How to Prepare IRS Form 3949A

Internal Revenue Service Form 3949-A is used to report tax fraud and other tax law violations to the IRS. Fill out the IRS 3949A form with details about the alleged violation and mail it to the IRS and optionally include your name and contact information in case the IRS has follow-up questions. Check the instructions on the form to make sure it's the most appropriate one to use. If you want to request a reward for reporting fraud, consider using IRS Form 211 instead.

Filling Out Form 3949-A

You can use IRS Form 3949-A to report a person or business you suspect is violating tax law. You can download and print out Form 3949-A online, but you must file it by mail to the IRS.

Record whatever information you know about the person or business you suspect is breaking the law and your reasons for suspecting wrongdoing. Indicate what type of violation you suspect using checkboxes on the form. Options include claiming false deductions and exemptions, making money through organized crime, failing to report income and receiving illegal kickbacks for steering business a certain way.

Describe what you know about the apparent illegal behavior, attaching additional sheets of paper if you need to do so.

You can also provide information about yourself on the form in case the IRS has any follow-up questions, but you're not required to do so. You may wish to consult with a lawyer before filing the form.

Claiming a Reward

In some cases, you may be able to claim a reward for reporting wrongdoing to the IRS.

If you want to try to do so, you should fill out Form 211 rather than Form 3949-A. Specify the information you know about the alleged crime and how you learned about it and sign the form, indicating that you certify under legal penalty of perjury that the information is true.

You're not guaranteed to get a reward for reporting wrongdoing, and if you do receive one, it may take some time to see the funds. Keep in mind that you may face legal penalties yourself if you lie on the form or were involved in any legal violations yourself and that you may face repercussions from the person you're reporting since you can't file the form anonymously.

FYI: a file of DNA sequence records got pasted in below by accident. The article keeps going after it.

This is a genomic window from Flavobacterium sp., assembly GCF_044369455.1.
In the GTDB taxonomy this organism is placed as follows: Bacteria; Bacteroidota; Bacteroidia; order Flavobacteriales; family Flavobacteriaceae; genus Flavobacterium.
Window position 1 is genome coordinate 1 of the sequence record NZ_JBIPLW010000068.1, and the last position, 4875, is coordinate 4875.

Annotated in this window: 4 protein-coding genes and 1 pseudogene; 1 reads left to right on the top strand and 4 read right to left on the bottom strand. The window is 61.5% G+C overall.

Consult a lawyer if you want help filling out the form or understanding the legal consequences of doing so.

As with Form 3949-A, you must file Form 211 by mail rather than reporting information to the IRS online or over the phone.

Other Forms for Reporting Wrongdoing

Other tax forms should be used for particular cases of reporting wrongdoing for the IRS.

For example, there are specialized tax forms for reporting identity theft, reporting misbehavior by a paid tax preparer and reporting wrongdoing by a nonprofit or tax-exempt organization. Many of these forms are listed and linked from the instructions to form 3949-A, which are included with the form.

If you've received a notice from the IRS about suspected fraud, follow the instructions on the form rather than filling out a new form.

Identity Theft and Tax Scams

If you've been the victim of identity theft involving the IRS, file IRS Form 14039. The IRS can provide you with a secure PIN you can use in the future to file your tax returns and prevent others from fraudulently claiming tax returns in your name.

If someone contacts you claiming to be from the IRS, be cautious. Fraudsters impersonate the IRS to falsely demand money from people over the phone or even by text message or email. Contact the IRS if you have any questions about the legitimacy of any message you get, especially one demanding immediate payment of purported back taxes.

Consider also putting a freeze on your account with the major credit reporting companies or making a report to the Federal Trade Commission if you have been the victim of identity theft.

References

About the Author

Steven Melendez is an independent journalist with a background in technology and business. He has written for a variety of business publications including Fast Company, the Wall Street Journal, Innovation Leader and Ad Age. He was awarded the Knight Foundation scholarship to Northwestern University's Medill School of Journalism.